Just to draw out these points a little further, “The Ties That Bind” illustrate an important aspect of Springsteen and his politics.  He came along right when the New Deal coalition was falling apart, and he represented an ultimately failed attempt to prop it up — Johnny Cash was doing this too around this time.  Anyway, the point can be illustrated with reference to Sigmund Freud‘s notion of the primal father figure.  Not necessarily a male parent, but any authority, the “father” represented the injunction to sacrifice one’s own enjoyment for the good of family/community/society.  But the modern father instead commands individual enjoyment.  This is basically what Christopher Lasch described as The Culture of Narcissism.  Lament for this shift — anomie — practically pours from the lyrics of “The Ties That Bind.”  But it is a a kind of inauthentic lament, because it dwells in a pre-established ethics that can’t help but contribute to the decay it purports to oppose, if for no other reason than, in hindsight, it was insufficient to prevent its own demise, though mostly because it looks backwards to recreation of dubious traditions rather than forward towards authentic freedom.

Bruce Springsteen – Greetings From Asbury Park, N.J.

Greetings From Asbury Park, N.J.

Bruce SpringsteenGreetings From Asbury Park, N.J. Columbia KC 31903 (1973)

Bruce Springsteen’s debut delivers brilliant folky rock storytelling. At this point, he was concerned with more than just rock anthems. His purpose was something humanistic. Springsteen had that in common with Van Morrison. This album tells of hope for human perseverance. Triumph over adversity is the common thread through all the songs.

Here he is believable. The songs matter, and they matter to more than just their characters. Springsteen was confident to make the everyday an event. It was kind of a pride thing. The sound is a little sparse. Sometimes Springsteen isn’t quite sure of what lies ahead. He leaves just enough rough edges to give Greetings a homespun charm.

Greetings from Asbury Park N.J. did not make Springsteen a star. He was still just a kid from Jersey. The album is humble and endearing in a way that none of his later albums were.

Bruce Springsteen – The Wild, the Innocent & the E Street Shuffle

The Wild, the Innocent & the E Street Shuffle

Bruce SpringsteenThe Wild, the Innocent & the E Street Shuffle Columbia PC 32432 (1973)

The Boss took a very significant turn with his second album.  His debut Greetings from Asbury Park, N.J. was quite obviously influenced by folky singer-songwriters.  It also had a youthful exuberance with a sentimental and even romantic attachment to gritty urban concerns.  All that managed to be a strength because of the overall sense of earnestness it had.  For some reason, that debut wasn’t a big hit (perhaps a very minor one), and continues to be less popular with fans than what came later.

Springsteen’s second album The Wild, the Innocent & the E Street Shuffle makes a conscious effort to cast off any remnants of folk influence.  In place, there is a reliance on heavy production.  This album tries very hard to sound contemporary, and simply “big.”  Overproduced?  Yes!  Springsteen’s vocal adopt some dramatic flairs (like “Kitty’s Back” with his reaching vocals, set against a hushed vocal chorus, and similarly with the sappy orchestration of “New York City Serenade”).  The keyboards and guitar sound more synthetic, with self-consciously jazzy inflections.  And isn’t “Rosalita (Come Out Tonight)” just basically a re-write of “Blinded by the Light” from the last album?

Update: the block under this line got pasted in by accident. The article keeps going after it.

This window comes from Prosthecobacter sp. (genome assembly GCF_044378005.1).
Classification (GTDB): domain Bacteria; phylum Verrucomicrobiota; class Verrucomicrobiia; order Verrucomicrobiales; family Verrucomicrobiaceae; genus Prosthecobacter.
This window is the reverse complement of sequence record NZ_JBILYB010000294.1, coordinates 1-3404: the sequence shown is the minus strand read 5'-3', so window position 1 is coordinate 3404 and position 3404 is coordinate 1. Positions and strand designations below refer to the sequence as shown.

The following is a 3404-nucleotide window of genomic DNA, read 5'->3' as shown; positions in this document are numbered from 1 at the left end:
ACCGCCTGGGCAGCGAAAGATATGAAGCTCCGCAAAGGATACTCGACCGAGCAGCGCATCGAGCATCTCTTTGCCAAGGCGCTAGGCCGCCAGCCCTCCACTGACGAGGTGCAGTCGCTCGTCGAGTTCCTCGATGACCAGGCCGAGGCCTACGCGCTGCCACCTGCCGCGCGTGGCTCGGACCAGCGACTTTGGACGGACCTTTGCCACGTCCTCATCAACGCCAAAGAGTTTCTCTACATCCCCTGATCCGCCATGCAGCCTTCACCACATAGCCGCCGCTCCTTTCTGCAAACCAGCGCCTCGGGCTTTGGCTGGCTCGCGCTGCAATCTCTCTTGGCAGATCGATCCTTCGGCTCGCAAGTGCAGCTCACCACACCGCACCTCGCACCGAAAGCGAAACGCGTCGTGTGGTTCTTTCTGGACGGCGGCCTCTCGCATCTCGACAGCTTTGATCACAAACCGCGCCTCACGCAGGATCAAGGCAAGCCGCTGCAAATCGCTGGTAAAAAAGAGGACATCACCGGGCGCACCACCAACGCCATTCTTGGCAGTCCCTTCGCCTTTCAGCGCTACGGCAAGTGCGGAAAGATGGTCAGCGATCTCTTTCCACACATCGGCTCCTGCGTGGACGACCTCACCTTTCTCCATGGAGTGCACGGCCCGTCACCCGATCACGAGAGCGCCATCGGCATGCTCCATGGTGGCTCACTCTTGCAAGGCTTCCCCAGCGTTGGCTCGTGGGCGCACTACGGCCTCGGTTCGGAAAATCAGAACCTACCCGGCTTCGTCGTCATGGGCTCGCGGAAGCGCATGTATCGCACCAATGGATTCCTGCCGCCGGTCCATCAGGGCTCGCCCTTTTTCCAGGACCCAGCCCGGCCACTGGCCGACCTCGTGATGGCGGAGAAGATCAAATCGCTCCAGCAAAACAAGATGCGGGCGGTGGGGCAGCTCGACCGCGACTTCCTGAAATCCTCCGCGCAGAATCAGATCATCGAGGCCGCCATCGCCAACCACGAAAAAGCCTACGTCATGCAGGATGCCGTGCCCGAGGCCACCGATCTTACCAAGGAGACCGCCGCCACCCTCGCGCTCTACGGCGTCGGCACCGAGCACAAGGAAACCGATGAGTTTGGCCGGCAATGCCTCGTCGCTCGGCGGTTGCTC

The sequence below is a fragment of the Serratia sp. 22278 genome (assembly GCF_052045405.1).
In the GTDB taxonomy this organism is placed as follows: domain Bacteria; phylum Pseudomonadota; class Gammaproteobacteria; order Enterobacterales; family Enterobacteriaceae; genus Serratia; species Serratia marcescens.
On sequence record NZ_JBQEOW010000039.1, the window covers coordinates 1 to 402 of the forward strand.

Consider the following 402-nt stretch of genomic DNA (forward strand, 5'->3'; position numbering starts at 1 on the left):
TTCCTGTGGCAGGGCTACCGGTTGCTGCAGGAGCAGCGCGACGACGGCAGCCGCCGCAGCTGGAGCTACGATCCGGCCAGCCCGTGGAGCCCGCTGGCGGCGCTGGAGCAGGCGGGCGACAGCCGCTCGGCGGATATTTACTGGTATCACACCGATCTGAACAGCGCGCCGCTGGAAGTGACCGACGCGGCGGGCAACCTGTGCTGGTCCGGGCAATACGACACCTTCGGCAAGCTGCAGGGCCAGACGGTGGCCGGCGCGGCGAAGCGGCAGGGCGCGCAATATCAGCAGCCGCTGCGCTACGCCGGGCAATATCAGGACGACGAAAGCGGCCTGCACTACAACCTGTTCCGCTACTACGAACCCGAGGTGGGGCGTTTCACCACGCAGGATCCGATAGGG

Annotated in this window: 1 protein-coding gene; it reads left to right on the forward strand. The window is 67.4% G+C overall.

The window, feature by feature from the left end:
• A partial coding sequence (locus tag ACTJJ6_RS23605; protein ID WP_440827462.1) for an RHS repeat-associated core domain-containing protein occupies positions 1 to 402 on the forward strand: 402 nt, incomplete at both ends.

So, it’s no wonder that fans who like the Born to Run Springsteen don’t go for the debut, but will probably like this one more.  This album is chock full of typically disingenuous Springsteen fare.  Springsteen’s attempts to find the glory of middle America have always seemed like something of a joke to this reviewer.  For one thing, once Springsteen was a star his attempts to pass as just another “working Joe” seem fraudulent.  He was a big star, not the little guy anymore.  But it’s the hypocrisy of Springsteen’s writing that really is the most irksome.  His tendency to use irony often stumbles when he simultaneously relies on the very things he mocks to do draw in listeners.  You know, F. Scott Fitzgerald is often described as writing about the dark heart of the jazz age.  Springsteen clearly tries to do somewhat the same type of thing for working-class America of a later time.  But, but, but, the problem is that Springsteen becomes more of an enabler for the worst qualities that cause the very problems he laments.  It’s this sort of passivity, fatalism and sense of powerlessness in the face of powerful, incomprehensible forces that is really quite pathetic, and it makes its appearance on this album and only grows stronger on later efforts.  Fitzgerald never gave his characters the kind of pass that Springsteen does so regularly.  For Fitzgerald, his characters have failings, and they most often fail to accept the inevitable consequences of a wealthy lifestyle until it’s too late.  For Springsteen, escapism is fine, and he’s gonna glorify the here and now, but he’s never going to set his sights on more.  This is found in his songs that pretty consistently stop short of offering any kind of explanation or resolution.  It gives the impression of somebody a little naïve about how the world really works, giving comfort to the likewise ignorant.  Srsly, fuck you Bruce.  This may give short shrift to many great singles and individual songs The Boss has released, that do capture the bleakness of life for ordinary Americans, but the entirety of many of his albums reveal more than a little lack of ambition.